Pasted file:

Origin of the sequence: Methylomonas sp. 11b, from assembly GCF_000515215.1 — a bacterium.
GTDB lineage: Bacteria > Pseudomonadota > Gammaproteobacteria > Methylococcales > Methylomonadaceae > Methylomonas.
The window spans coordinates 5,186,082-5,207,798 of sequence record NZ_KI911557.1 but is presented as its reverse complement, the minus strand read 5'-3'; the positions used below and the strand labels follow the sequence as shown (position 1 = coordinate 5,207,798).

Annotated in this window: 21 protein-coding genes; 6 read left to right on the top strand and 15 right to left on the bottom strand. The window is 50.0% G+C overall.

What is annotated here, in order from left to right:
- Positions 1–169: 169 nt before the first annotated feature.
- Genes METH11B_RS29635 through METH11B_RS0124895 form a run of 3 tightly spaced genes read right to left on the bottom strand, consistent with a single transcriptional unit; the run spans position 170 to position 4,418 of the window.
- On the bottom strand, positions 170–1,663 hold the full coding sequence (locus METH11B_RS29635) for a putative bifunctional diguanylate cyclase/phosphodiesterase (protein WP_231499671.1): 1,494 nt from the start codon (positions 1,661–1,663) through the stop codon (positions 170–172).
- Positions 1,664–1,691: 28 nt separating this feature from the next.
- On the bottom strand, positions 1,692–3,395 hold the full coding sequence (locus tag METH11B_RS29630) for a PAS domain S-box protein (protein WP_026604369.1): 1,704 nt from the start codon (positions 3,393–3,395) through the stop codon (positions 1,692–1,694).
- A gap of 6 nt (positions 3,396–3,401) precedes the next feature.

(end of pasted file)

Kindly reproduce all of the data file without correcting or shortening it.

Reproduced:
Origin of the sequence: Methylomonas sp. 11b, from assembly GCF_000515215.1 — a bacterium.
GTDB lineage: Bacteria > Pseudomonadota > Gammaproteobacteria > Methylococcales > Methylomonadaceae > Methylomonas.
The window spans coordinates 5,186,082-5,207,798 of sequence record NZ_KI911557.1 but is presented as its reverse complement, the minus strand read 5'-3'; the positions used below and the strand labels follow the sequence as shown (position 1 = coordinate 5,207,798).

Annotated in this window: 21 protein-coding genes; 6 read left to right on the top strand and 15 right to left on the bottom strand. The window is 50.0% G+C overall.

What is annotated here, in order from left to right:
- Positions 1–169: 169 nt before the first annotated feature.
- Genes METH11B_RS29635 through METH11B_RS0124895 form a run of 3 tightly spaced genes read right to left on the bottom strand, consistent with a single transcriptional unit; the run spans position 170 to position 4,418 of the window.
- On the bottom strand, positions 170–1,663 hold the full coding sequence (locus METH11B_RS29635) for a putative bifunctional diguanylate cyclase/phosphodiesterase (protein WP_231499671.1): 1,494 nt from the start codon (positions 1,661–1,663) through the stop codon (positions 170–172).
- Positions 1,664–1,691: 28 nt separating this feature from the next.
- On the bottom strand, positions 1,692–3,395 hold the full coding sequence (locus tag METH11B_RS29630) for a PAS domain S-box protein (protein WP_026604369.1): 1,704 nt from the start codon (positions 3,393–3,395) through the stop codon (positions 1,692–1,694).
- A gap of 6 nt (positions 3,396–3,401) precedes the next feature.